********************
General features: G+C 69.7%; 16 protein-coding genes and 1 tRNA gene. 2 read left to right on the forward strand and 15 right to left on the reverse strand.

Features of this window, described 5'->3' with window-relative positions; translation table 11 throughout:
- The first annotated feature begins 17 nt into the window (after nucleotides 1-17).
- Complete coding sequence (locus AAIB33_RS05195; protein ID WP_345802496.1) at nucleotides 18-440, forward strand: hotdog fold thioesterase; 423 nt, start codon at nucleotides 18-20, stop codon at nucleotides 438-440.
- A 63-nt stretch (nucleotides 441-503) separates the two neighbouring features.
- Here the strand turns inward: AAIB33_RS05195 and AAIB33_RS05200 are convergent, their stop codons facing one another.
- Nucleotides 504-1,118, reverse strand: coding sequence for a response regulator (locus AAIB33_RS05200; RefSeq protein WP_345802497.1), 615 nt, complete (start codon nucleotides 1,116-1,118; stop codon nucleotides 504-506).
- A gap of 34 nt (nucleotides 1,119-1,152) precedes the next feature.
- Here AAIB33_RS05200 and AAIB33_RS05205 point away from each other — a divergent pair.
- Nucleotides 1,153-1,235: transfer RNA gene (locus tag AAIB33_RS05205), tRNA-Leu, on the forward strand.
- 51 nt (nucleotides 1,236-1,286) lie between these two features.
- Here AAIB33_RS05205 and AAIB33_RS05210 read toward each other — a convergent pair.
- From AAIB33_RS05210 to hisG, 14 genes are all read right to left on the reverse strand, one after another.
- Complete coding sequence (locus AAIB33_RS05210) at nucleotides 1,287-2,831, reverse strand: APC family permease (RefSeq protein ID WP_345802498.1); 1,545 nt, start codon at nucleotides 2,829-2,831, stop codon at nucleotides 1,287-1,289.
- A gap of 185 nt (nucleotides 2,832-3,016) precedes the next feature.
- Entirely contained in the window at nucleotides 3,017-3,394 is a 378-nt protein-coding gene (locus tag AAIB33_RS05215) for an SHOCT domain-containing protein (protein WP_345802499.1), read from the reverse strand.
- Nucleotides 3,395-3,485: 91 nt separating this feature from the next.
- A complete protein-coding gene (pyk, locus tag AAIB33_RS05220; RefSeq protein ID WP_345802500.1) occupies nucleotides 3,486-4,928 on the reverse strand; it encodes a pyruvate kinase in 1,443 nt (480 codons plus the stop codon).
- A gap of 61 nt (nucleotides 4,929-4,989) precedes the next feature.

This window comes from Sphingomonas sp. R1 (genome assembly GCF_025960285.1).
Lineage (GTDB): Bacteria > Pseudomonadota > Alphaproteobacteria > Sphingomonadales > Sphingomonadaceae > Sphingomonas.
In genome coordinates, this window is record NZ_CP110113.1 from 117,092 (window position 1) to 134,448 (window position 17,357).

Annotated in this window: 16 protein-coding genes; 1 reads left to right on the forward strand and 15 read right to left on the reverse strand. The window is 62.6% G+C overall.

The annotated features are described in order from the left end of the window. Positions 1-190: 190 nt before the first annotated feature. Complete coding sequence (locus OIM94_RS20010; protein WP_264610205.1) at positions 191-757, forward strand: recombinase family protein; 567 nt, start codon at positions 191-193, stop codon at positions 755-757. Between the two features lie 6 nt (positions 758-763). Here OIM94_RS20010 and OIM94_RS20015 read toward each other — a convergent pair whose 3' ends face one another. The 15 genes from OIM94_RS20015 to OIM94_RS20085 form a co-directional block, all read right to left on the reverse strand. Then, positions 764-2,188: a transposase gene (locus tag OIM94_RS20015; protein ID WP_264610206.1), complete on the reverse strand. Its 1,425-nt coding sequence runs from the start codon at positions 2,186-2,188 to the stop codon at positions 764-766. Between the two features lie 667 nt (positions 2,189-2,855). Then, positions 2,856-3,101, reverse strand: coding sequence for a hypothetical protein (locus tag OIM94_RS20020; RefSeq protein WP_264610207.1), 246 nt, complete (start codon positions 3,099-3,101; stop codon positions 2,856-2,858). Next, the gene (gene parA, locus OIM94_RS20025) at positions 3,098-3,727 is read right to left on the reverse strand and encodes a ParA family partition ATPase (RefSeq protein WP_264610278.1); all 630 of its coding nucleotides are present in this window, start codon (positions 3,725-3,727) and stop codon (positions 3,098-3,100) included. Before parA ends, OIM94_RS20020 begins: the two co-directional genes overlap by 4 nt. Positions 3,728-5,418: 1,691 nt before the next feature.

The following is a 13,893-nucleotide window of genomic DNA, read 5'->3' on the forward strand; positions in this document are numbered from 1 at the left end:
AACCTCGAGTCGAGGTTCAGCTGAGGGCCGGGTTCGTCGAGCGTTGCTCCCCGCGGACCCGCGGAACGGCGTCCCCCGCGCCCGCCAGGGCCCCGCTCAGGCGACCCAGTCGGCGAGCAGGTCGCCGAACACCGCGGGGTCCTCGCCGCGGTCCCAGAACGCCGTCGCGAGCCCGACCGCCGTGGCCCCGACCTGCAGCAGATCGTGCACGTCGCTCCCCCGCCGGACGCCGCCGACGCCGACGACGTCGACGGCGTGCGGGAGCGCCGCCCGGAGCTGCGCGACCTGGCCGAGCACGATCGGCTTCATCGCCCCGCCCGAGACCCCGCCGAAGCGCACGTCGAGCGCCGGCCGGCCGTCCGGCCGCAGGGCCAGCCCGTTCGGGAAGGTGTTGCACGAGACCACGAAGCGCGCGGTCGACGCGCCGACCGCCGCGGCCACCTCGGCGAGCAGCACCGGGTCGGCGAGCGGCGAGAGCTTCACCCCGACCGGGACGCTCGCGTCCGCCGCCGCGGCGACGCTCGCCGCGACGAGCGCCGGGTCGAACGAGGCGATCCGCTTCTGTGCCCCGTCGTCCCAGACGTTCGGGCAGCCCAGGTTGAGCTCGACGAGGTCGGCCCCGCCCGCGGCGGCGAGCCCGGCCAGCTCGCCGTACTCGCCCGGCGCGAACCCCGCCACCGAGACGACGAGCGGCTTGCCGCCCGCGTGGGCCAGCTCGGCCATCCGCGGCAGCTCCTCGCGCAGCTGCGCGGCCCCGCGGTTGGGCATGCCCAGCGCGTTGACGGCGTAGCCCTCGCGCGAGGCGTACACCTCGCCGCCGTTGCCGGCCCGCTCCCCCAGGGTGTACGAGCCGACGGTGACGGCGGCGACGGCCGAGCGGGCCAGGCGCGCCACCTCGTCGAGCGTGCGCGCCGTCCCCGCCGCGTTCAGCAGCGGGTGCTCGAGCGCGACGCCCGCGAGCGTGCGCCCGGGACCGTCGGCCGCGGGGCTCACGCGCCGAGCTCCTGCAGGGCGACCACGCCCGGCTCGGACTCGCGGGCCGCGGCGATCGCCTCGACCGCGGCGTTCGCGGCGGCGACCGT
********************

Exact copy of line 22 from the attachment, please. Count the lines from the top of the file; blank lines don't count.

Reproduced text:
In genome coordinates, this window is record NZ_CP110113.1 from 117,092 (window position 1) to 134,448 (window position 17,357).